How did you learn about the position, and how did you apply and what was the application process like? I worked as a legal intern in SkyWest Airlines’ Office of Government and Legal Affairs. I didn’t know if SkyWest even had a legal department, so I called them up one day, found out that they did, and got the email address of one of the paralegals and sent her an email expressing my interest and asking if they would consider creating a summer legal clerkship for me. They created the legal clerk position and posted it on their company website, and I filled out all the formal application materials online. One week later one of their in-house attorneys was in SLC for a meeting and called and asked if I was free for dinner. We met, had dinner, discussed the internship, and he offered me the job at the end of dinner.
What was a typical day or week at your position like? There ended up being two interns hired for the summer, me and a 2L from BYU’s law school. I was only required to work 20 hours a week, but usually put in about 30. I worked on everything from sexual harassment suits, wrongful termination and drug-testing issues, to cases related to FAA fines/regulations. Working at the SkyWest Airlines’ headquarters in St. George (approx. 500 employees in St. George, 10,000+ across the country) was awesome. It is a great company with a lot of young professionals working there, we had a lot of fun. I also spent a lot of time with the paralegals/attorneys in the office (e.g., the whole legal dept. goes to a matinee movie every Thursday for lunch, etc.). We had a lot of fun but also worked really hard while in the office.
What was the coolest part about the position? The coolest part of the internship was definitely the FLIGHT BENEFITS! SkyWest operates all of the United Express and Delta Connection flights, which means I got to fly for FREE on both Delta and United, which basically opens up the whole world. Me and the other intern from BYU flew to Tokyo, Amsterdam, Dubai, Mexico City, Guadalajara, San Francisco, Seattle, Portland, etc., during the summer. Your parents/spouse also get to fly for free, so I took my parents to both Fairbanks Alaska and Honolulu for a few days each, it was great. As an airline employee, you also get bumped to first class if there are seats available, which makes 14 hour international flights actually enjoyable. Because we only had to work 20 hours a week, we were able to travel for about 3-5 days every week, it was incredible. We would usually just stay in hostels and mainly get our food from cheap street vendors, so all of our trips were super cheap. My flight benefits actually don’t expire until next summer, so I can still fly for free right now. Do whatever you can to get a legal internship with an airline, you won’t regret it!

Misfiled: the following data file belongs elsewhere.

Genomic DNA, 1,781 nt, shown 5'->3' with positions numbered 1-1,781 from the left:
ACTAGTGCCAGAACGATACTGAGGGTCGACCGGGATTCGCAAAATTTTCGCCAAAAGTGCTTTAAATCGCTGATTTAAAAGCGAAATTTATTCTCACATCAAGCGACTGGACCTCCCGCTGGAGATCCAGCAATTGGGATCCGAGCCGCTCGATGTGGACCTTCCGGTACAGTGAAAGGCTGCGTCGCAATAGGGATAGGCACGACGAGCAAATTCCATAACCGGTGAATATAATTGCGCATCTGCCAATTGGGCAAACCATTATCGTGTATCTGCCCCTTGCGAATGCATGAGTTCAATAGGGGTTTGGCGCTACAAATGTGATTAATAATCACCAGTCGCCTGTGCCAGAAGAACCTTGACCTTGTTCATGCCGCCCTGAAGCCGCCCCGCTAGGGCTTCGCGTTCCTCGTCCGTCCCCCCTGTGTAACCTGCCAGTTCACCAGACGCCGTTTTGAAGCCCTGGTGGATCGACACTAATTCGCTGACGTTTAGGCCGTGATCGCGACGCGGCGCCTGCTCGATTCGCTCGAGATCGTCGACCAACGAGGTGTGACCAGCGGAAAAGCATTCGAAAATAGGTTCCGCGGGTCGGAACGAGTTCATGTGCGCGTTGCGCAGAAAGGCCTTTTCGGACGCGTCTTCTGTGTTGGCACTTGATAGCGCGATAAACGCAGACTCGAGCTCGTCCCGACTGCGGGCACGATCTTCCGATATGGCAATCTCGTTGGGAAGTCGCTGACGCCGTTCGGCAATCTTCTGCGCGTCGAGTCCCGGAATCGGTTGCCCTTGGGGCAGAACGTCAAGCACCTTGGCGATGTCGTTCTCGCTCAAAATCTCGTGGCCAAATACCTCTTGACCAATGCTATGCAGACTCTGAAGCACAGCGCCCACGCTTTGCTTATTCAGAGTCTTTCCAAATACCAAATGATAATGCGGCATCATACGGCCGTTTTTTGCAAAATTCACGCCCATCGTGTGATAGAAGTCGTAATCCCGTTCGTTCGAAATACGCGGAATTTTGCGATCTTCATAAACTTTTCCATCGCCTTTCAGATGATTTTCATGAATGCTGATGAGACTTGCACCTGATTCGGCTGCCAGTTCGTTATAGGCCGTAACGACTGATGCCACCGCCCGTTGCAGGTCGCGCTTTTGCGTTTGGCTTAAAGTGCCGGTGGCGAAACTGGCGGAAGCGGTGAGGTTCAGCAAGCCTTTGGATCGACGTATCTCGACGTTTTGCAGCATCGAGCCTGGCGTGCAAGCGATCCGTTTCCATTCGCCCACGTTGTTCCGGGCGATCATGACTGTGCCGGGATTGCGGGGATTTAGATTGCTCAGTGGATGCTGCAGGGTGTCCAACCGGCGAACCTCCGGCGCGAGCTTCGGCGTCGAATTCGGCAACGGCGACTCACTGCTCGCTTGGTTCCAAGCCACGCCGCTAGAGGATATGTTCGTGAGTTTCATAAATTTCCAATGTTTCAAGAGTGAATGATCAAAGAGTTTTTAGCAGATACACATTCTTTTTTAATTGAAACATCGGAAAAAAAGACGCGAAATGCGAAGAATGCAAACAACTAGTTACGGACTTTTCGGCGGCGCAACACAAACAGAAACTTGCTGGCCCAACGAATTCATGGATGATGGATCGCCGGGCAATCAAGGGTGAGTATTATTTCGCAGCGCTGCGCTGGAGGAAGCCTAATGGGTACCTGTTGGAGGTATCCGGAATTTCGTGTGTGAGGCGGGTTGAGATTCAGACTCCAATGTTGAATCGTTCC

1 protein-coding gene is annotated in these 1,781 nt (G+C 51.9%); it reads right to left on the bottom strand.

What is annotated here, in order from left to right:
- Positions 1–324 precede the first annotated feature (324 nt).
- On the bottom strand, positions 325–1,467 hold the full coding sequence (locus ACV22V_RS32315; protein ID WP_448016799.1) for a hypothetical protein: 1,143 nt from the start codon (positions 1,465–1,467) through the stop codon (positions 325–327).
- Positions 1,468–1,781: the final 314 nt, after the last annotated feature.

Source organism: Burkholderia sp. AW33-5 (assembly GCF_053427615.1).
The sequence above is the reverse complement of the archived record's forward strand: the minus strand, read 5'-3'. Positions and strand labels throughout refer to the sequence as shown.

What did you gain from the experience and what advice do you have for applicants? My advice for 1L’s would be to think outside the box when looking for internships. Although I had several spring OCI’s, none of the them panned out, so I was nervous to have to find a job on my own. However, there are so many law firms and companies with in-house counsel out there, just do a little homework, apply to all the firms/companies you wouldn’t mind spending the summer with (I sent approximately 10 applications to non-OCI firms/companies), and something will work out. After working as a legal clerk to in-house counsel at a large company, I never want to work at a law firm. The quality of life for attorney’s working in-house for a business is the difference between night and day according to the SkyWest attorneys (who all previously worked for large firms). I think the most important thing I learned over the summer is that there are a lot more appealing career options in the legal field than just spending your life billing hours at a big firm.
If anyone has any questions about getting a job at SkyWest, let me know. I suspect they will hire 2-3 legal clerks next summer because I think they enjoyed having us there.